The physical substance of the object is pulp and polish, colour and clarity, surface and seeing, reflection and ragged edges. Paper beaten down, pressed, dried and rolled: moulds, finishes and folds make leaves and sheets and rampant bulk. Fat and thin paper, with tidy trim or ragged rips, even uncut sections needing paper knives.
Design would make much screen-time palatable using technology that spends time and money replicating paper tints and reflectivity; but it’s vegetative rather than vegetable, greasy touchscreen rather than clean fingers that fondle the paper. Printing points to humanity, but modern printing, can be too perfect for its own good: the perfection digital yearns for.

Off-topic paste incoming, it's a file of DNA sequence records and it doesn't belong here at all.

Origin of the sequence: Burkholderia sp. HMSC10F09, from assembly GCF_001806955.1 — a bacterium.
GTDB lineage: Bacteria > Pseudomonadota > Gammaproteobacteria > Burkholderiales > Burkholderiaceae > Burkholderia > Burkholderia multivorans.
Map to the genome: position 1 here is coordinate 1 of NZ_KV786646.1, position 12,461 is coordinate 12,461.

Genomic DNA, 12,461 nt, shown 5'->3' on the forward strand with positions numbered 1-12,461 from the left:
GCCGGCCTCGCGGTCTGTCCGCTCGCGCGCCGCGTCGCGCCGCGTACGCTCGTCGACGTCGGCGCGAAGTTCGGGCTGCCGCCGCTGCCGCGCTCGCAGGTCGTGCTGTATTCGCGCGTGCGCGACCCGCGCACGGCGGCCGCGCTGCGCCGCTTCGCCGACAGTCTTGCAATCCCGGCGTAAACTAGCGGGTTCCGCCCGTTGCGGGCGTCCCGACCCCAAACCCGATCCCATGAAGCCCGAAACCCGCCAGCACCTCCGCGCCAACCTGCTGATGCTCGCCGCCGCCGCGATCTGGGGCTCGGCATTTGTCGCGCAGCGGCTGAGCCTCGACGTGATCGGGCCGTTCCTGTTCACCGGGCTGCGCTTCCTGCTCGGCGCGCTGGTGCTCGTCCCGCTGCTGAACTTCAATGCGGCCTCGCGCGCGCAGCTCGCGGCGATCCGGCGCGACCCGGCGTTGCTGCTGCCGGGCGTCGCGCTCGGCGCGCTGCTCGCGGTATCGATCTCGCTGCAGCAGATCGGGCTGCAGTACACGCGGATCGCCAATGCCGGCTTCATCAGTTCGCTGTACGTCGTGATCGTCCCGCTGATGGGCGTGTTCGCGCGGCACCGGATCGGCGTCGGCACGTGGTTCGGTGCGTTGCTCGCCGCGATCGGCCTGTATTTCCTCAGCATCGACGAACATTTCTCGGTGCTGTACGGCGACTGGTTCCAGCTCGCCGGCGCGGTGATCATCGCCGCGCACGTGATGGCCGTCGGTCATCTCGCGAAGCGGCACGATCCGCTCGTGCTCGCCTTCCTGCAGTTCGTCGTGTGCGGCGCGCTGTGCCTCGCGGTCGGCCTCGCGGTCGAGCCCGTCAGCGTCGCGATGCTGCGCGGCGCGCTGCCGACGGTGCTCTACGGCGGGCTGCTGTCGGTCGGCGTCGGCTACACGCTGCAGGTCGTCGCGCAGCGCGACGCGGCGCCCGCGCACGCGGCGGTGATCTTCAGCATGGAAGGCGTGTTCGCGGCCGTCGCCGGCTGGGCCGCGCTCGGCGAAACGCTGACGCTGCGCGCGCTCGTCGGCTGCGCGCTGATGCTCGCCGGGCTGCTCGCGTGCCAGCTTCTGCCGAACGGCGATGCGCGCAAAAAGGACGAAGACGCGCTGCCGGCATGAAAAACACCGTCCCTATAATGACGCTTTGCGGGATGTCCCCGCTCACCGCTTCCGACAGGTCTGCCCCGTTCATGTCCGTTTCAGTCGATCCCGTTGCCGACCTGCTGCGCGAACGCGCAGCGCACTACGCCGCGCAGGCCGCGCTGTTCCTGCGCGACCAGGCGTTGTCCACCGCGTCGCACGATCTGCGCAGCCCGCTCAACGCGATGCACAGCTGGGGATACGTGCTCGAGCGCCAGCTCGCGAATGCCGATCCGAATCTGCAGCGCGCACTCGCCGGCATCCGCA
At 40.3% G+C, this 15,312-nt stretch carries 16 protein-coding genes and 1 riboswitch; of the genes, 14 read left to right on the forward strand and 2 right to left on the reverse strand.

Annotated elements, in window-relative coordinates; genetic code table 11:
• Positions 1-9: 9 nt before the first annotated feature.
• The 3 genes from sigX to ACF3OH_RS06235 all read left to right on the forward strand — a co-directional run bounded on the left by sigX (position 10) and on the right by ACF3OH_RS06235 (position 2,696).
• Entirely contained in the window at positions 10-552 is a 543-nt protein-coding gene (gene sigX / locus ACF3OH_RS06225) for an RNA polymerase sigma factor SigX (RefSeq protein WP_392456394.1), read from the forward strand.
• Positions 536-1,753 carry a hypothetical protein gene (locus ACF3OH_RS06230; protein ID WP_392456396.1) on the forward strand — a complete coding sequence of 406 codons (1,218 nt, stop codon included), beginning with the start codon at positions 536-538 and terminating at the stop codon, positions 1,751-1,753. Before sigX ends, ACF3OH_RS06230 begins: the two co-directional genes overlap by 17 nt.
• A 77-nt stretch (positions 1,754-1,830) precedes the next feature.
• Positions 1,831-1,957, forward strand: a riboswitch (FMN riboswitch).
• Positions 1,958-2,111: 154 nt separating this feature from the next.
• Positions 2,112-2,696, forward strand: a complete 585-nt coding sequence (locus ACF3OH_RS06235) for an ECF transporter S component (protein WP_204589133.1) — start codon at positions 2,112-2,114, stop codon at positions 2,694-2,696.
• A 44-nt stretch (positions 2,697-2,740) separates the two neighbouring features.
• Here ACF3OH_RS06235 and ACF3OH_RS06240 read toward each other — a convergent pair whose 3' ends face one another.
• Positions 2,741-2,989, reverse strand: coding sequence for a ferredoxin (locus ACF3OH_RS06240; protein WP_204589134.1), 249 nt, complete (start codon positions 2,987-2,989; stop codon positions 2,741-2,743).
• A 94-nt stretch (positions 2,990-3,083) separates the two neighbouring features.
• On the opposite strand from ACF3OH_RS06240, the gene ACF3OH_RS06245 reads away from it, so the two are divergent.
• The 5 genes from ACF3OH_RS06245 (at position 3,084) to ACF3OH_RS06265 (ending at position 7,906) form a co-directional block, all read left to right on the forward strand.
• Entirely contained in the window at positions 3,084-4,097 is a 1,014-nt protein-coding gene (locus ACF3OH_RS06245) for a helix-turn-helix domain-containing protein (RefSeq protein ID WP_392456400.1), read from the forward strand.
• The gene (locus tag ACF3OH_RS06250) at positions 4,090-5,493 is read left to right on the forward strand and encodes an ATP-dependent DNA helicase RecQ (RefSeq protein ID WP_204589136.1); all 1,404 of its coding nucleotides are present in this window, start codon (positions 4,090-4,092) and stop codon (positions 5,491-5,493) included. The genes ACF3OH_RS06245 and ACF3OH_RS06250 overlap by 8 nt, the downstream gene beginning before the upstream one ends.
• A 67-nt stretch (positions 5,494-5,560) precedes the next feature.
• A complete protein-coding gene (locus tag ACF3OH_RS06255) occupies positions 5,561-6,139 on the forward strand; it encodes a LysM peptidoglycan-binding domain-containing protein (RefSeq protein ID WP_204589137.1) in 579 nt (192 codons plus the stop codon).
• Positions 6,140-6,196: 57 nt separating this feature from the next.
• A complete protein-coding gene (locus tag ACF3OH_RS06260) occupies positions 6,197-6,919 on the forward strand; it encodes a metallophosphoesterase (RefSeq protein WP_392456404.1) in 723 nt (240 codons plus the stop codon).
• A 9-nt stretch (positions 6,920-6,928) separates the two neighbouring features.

“But the very smooth paper and the mechanically very perfect presses required for printing which shall show no ‘impression’ can only be produced in a world which cares for such things, and such a world is of its nature inhuman. The industrial world of to-day is such, and has the printing it desires and deserves.”
[Gill, E. An Essay on Typography. London: Penguin. 2011 (orig 1931) p67]